Drug screening – improving the testing process
Ahead of an upcoming feature in Healthcare Global Magazine, Novoheart’s co-founder and CSO Kevin Costa gave us some insight into the issues faced when researching, developing and getting new drugs to market.
One of the big issues in the treatment of cardiac conditions currently is how difficult it is to get new drug candidates tested and approved using existing technology and parameters. Typically, the development of a new drug candidate costs US$2-4bn and takes more than a decade, with failure rates for new drugs of circa 90%.
The primary cause of drugs being withdrawn is heart toxicity. In testing, non-human and non-cardiac cells may be used which is not the optimal way to get an idea of human response and can lead to false negative or false positive clinical results, compromising overall success.
The limited number of human hearts to test on particularly impacts the proper testing of new drugs designed to treat heart condition and has in the past led to products entering the market which were unsafe.
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“The way scientists test diseases are often by simulating that disease on an animal,” explains Kevin Costa, Chief Science Officer at Novoheart. “They call these ‘knock-out mice’ or ‘transgenic mice’, where you can change aspects of the mouse to behave like the human disease… but the bottom line is, mice aren’t humans, and especially the heart is fundamentally different as the heart in a mouse will beat seven or eight times as fast.
“It’s not only faster and smaller, but there are obvious things about the heart that are different and have very fundamental consequences in terms of how the heart handles calcium, how the heart is susceptible to arrhythmias, how the heart contracts, and what the actual molecular interactions are within the hear muscle… all in all, this means the mouse heart just isn’t predictive of how human hearts behave.”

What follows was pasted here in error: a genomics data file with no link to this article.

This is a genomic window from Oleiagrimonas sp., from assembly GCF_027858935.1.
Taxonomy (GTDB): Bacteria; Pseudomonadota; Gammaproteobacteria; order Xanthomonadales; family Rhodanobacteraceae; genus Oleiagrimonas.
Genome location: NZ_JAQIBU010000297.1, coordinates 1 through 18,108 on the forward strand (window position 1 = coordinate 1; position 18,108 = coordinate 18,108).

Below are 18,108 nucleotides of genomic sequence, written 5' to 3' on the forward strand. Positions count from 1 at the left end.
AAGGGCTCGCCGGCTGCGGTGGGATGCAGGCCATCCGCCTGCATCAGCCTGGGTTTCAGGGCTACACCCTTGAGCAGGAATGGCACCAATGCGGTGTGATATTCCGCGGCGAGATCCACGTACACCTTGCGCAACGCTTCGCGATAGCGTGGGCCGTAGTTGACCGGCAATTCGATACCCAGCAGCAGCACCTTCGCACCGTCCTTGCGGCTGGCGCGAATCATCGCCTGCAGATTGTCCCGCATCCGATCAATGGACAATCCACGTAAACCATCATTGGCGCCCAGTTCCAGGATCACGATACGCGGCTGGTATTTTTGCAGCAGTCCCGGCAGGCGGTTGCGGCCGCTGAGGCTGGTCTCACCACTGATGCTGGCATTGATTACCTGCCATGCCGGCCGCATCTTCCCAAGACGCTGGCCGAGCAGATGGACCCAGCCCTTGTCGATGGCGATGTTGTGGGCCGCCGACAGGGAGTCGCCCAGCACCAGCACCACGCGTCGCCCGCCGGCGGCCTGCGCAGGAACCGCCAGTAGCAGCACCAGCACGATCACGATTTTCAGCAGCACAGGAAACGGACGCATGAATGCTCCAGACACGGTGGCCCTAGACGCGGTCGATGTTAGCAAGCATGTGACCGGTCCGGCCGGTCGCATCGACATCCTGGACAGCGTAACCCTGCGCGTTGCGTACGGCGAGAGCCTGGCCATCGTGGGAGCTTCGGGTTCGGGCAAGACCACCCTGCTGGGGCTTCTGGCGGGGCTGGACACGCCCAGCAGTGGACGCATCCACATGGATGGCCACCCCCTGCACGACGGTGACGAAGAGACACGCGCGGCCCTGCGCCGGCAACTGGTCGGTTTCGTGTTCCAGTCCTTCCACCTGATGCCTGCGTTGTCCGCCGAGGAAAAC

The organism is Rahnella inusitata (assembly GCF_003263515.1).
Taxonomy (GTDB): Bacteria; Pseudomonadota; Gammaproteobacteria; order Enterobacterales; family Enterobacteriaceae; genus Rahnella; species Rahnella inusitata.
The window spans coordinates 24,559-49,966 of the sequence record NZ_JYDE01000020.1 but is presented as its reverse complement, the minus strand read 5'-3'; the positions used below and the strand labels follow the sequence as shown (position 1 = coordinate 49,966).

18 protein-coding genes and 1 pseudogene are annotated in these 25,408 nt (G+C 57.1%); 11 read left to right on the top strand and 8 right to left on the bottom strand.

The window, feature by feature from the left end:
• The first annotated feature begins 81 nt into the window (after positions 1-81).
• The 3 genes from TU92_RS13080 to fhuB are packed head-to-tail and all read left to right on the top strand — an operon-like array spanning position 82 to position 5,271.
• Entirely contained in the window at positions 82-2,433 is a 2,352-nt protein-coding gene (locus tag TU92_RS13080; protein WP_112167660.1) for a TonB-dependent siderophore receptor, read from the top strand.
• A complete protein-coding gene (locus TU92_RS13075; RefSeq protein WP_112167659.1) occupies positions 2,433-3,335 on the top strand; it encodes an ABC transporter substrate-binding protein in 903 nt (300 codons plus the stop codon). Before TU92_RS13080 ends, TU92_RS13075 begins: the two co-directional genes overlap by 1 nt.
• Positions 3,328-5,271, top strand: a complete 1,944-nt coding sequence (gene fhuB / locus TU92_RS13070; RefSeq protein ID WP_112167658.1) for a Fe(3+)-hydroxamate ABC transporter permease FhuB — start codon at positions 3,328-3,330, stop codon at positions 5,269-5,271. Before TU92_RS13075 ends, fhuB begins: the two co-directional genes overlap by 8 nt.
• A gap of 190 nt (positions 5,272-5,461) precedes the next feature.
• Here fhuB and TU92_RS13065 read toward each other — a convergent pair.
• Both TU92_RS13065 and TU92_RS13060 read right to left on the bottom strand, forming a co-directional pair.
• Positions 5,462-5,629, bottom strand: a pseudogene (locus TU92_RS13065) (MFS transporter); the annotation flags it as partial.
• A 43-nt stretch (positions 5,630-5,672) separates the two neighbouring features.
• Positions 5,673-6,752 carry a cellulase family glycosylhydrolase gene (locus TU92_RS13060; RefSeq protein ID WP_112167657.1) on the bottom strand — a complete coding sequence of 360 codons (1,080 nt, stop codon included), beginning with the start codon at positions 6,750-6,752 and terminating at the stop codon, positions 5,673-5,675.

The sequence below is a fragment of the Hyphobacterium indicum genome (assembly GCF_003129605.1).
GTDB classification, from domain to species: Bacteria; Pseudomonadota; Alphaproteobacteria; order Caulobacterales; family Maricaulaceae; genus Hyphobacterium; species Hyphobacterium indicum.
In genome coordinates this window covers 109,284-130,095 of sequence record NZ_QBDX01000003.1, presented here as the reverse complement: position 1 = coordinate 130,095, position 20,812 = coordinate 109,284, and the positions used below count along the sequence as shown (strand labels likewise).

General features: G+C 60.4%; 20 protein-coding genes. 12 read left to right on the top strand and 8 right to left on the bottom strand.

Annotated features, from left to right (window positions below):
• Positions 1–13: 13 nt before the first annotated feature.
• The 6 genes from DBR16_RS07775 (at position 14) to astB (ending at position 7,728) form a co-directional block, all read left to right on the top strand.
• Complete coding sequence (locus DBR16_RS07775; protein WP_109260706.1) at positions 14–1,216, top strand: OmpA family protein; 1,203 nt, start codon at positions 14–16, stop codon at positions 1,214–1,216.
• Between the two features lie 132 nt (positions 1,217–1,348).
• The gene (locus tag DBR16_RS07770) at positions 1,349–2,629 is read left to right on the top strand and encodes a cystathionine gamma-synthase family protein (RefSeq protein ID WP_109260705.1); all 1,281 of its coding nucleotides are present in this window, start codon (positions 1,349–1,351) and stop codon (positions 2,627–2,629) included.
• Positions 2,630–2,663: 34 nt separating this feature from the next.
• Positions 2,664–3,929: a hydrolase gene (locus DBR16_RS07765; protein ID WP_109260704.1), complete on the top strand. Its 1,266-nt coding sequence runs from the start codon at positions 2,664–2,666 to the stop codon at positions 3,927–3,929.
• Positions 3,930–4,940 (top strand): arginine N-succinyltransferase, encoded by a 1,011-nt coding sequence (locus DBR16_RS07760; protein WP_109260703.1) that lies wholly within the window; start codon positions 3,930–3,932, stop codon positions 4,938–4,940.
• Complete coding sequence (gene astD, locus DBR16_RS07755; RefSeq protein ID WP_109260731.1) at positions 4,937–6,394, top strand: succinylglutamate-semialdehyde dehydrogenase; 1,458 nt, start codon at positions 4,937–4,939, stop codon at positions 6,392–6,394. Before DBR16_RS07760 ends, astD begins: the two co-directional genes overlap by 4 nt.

Novoheart has developed living heart tissues which can deliver a predictive accuracy of 90% or more, which has the potential to make screening processes for new medication safer, faster and cheaper. The mini heart acts as an advanced human heart surrogate and can be used by drug developers as a solution to what is currently an ineffective system.
A third of UK patients prefer mobile apps to doctor visits
A third of UK patients prefer using mobile healthcare applications to having face-to-face consultations, a new report has found.
The research, commissioned by Mobiquity and conducted by Censuswide, surveyed 100 doctors and 1,003 patients in the UK during COVID-19 to understand their experiences with digital healthcare technology and its impact on patient care.
It found that as a result of COVID-19, 33% of patients would rather use a mobile app than visit the doctor.
Additionally over a third of doctors said that using mobile healthcare applications made it easier to prescribe the right treatment for patients remotely. However respondents cited technical issues and privacy concerns as barriers to using mobile healthcare apps.
The survey's other findings include:
* 56% of UK patients plan to use mobile healthcare applications in the future after using them during COVID-19.
* 71% of doctors plan to adopt mobile healthcare applications in the future
*52% of doctors experienced technical issues, with device compatibility problems being the most frequently reported technical issue
*28% of patients cited privacy concerns when using mobile healthcare applications during COVID-19
Commenting on the report, Teun Schutte, Managing Consultant at Mobiquity said that the COVID-19 pandemic had been transformational for digital healthcare. "The pandemic has shown the importance of digital health solutions and the need for increased adoption in the future, while at the same time highlighting the benefits around ease of access to care for patients and lower costs for healthcare providers.
“The challenge that exists, however, is how to solve frictions in the delivery of mobile healthcare applications and other types of digital health in the future. Our research highlighted the main barriers to adoption for patients and practitioners, and the areas we need to optimise to ensure digital innovation is scaled successfully to improve patient outcomes. Indeed, technical issues and privacy concerns need to be solved by aligning stakeholder concerns before digital health products are launched" he added.
“By aligning the digital innovation process and creating a blueprint for scaling the next generation of digital health technologies, as an industry we can scale digital health products or services across disease areas, and across hospitals, markets and regions, ensuring that patients receive personalised, quality care through digital health technologies.”